Although these improvements address several areas of concern for pipette users, a user survey of several manufacturers identified that, even when these ergonomic features are employed, there is often a trade-off between speed and ease of use for experienced workers (6). Different manufacturers have designed ergonomic pipetting workbenches. However, the design of these is so different to those currently in place that they necessitate a complete overhaul of the research labs infrastructure. They are also not suitable for use with fume hoods or biosafety cabinets.
There is a definite need for cost-effective solutions that address safety cabinets and fume hoods, require minimal adaptation of the current infrastructure and can also be embraced positively by scientists and technicians and incorporated easily into their daily work.
Andrew: a Solution for a Start-to-Finish Ergonomic Pipetting Workflow
Andrew Alliance have introduced Andrew – the best automated liquid handling solution to the ergonomic challenges posed by the pipetting workflow with single channel pipettes (Figure 1B). The Andrew suite of robotic pipetting solutions are anthropomorphic, vision assisted robots for automating the liquid handling process. Andrew is unique in its design, which allows the most commonly found and commercially available pipettes (Gilson and Rainin) and consumables to be used.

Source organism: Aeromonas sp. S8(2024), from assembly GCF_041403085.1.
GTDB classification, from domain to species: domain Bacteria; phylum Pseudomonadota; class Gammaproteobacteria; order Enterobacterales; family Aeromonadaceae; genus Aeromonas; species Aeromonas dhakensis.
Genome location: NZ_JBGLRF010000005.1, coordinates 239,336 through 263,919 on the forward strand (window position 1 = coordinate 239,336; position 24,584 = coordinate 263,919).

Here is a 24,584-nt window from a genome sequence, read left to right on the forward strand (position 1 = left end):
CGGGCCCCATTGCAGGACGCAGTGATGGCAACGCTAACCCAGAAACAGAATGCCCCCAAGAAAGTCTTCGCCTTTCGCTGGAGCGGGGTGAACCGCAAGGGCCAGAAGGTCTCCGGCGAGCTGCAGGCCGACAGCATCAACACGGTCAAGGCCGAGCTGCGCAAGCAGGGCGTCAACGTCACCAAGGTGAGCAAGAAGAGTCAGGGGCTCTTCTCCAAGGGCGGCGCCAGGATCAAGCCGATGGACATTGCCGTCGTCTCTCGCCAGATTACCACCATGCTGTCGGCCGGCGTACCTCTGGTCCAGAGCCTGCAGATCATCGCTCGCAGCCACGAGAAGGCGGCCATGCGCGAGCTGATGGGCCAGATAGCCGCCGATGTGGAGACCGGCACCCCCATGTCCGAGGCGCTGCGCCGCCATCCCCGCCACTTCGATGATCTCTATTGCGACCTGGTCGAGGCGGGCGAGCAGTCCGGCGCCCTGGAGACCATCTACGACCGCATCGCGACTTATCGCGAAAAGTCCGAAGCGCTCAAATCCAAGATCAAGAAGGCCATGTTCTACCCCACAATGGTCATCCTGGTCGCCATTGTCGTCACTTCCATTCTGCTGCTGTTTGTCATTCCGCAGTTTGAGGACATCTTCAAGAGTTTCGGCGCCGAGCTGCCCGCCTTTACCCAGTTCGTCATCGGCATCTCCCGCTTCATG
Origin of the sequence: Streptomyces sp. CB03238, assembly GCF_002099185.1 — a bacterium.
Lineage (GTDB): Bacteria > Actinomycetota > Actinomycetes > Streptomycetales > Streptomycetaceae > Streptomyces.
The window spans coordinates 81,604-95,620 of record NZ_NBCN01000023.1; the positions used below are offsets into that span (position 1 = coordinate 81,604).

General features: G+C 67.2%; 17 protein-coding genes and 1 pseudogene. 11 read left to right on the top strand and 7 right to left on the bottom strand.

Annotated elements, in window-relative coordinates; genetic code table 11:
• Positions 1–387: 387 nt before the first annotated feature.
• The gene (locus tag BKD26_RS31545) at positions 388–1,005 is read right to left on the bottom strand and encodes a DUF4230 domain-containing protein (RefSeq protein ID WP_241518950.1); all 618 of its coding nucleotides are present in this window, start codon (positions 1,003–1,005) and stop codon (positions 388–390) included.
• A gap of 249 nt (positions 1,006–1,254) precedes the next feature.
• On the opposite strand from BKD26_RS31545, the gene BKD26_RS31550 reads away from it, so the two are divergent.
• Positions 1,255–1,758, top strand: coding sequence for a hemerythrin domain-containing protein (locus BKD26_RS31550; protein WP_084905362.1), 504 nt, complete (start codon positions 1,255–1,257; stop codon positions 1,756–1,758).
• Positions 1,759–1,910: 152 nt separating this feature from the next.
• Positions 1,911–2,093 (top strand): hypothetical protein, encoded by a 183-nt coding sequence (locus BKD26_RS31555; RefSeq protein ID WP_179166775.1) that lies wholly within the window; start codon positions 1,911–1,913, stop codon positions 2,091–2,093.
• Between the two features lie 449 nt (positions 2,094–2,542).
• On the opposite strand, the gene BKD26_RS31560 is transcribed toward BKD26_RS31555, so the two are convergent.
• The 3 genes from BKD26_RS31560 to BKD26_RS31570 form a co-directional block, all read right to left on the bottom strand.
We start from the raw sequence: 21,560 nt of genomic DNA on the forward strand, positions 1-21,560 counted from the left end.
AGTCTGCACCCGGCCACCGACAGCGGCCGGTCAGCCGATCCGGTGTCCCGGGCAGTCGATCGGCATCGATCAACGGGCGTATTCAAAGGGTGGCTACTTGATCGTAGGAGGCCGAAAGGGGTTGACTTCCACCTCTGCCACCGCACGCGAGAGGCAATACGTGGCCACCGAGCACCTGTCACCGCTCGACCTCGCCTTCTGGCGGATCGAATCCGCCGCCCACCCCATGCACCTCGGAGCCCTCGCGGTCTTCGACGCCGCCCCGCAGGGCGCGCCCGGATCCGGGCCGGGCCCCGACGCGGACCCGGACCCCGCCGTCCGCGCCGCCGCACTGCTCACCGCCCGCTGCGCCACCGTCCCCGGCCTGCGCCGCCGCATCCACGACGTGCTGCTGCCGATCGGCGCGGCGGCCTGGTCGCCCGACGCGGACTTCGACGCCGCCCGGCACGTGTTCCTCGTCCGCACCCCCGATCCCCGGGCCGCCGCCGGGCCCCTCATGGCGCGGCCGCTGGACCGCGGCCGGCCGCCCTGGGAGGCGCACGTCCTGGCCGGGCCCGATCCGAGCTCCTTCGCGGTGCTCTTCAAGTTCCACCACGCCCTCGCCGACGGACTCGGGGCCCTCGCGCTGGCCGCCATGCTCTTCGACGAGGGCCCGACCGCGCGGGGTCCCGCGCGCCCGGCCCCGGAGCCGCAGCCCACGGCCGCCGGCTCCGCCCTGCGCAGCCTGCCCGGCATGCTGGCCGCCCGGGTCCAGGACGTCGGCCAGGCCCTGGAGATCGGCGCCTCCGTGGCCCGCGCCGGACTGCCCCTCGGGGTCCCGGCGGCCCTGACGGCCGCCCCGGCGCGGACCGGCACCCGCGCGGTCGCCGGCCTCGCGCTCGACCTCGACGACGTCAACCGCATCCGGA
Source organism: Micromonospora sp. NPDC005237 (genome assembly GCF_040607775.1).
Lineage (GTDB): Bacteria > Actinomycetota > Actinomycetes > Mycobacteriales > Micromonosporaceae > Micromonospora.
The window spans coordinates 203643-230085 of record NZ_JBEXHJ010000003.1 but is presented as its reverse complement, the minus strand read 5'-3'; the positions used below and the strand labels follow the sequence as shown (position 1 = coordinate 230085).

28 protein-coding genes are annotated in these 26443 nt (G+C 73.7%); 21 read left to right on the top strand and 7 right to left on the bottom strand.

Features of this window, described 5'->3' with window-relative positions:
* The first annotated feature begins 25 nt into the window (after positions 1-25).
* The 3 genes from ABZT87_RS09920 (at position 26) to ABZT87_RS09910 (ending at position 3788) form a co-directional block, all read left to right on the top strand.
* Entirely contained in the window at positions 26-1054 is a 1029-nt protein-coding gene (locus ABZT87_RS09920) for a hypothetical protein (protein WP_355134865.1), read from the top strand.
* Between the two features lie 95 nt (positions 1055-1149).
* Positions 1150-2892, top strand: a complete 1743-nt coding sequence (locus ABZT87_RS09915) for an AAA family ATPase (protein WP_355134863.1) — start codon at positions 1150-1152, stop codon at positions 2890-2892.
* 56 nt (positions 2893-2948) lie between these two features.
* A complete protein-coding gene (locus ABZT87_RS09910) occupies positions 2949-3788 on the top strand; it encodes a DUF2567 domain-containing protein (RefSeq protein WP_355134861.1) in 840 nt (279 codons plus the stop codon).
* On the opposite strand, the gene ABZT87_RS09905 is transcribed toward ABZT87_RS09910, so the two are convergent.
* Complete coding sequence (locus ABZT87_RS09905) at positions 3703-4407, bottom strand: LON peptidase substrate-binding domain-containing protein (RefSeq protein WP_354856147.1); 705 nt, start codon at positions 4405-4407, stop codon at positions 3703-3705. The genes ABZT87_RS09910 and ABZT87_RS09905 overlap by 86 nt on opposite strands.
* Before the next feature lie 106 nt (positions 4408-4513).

Andrew handles these pipettes in the same way that a human operator would and can grab and change pipettes, insert and eject tips, set and change the volume, mix, aspirate, and dispense liquids, all in a very reproducible and accurate way. Andrew can also function inside standard biosafety cabinets and fume hoods and this means that the user does not have to adopt the uncomfortable and risky postures normally required for manual pipetting.
The software is easy to use and requires minimal training, enabling all lab members to design and program pipetting protocols that can then be executed by Andrew. These protocols are fully automated from beginning to end and allow the user to walk away, completely freeing them from repetitive strains on their shoulders and hands. With this all-in-one solution, laboratories no longer need to adjust the infrastructure of the lab, hire additional technicians to enable task rotation, or replace all manual pipettes.
The problems occurring from working in safety cabinets and fume hoods are also eliminated. By reducing the risk of repetitive strain injuries for scientists and technicians, Andrew keeps them healthy and happy, enabling them to focus productively on what really matters: Science.
- Bjorksten et al., 1994. App Ergonomics (25) 88.
- David & Buckle, 1997. App Ergonomics (28) 257.
- Asundi et al., 2005. Hum Factors (47) 67.
- McGlothlin et al., 1995. Health Hazard Evaluation, pp. 13. United States NIH for Occupational Safety and Health, Frederick, Maryland.
- Stewart et al., 2003. JAMA (290) 2443.
- Litchy et al., 2011. Work (39) 177.
About Andrew Alliance S.A.
Andrew Alliance is an independent, privately financed company, based in Geneva, Boston and Paris. The company was created in March 2011.
Andrew Alliance is dedicated to advance science by working with scientists to create a new class of easy-to-use robots and connected devices that take repeatability, performance, and efficiency of laboratory experiments to the level required by 21st-century biology.
Start with meeting customer needs, end with customer feedback.
Andrew Alliance delivers solutions that are focused on customer needs, both today and in the future. Our products are manufactured to the highest standards, using a range of carefully selected, proven, and sustainable technologies, that ensure both high performance and reliability. We actively seek continuous customer feedback, in order to guarantee the best possible design outcomes.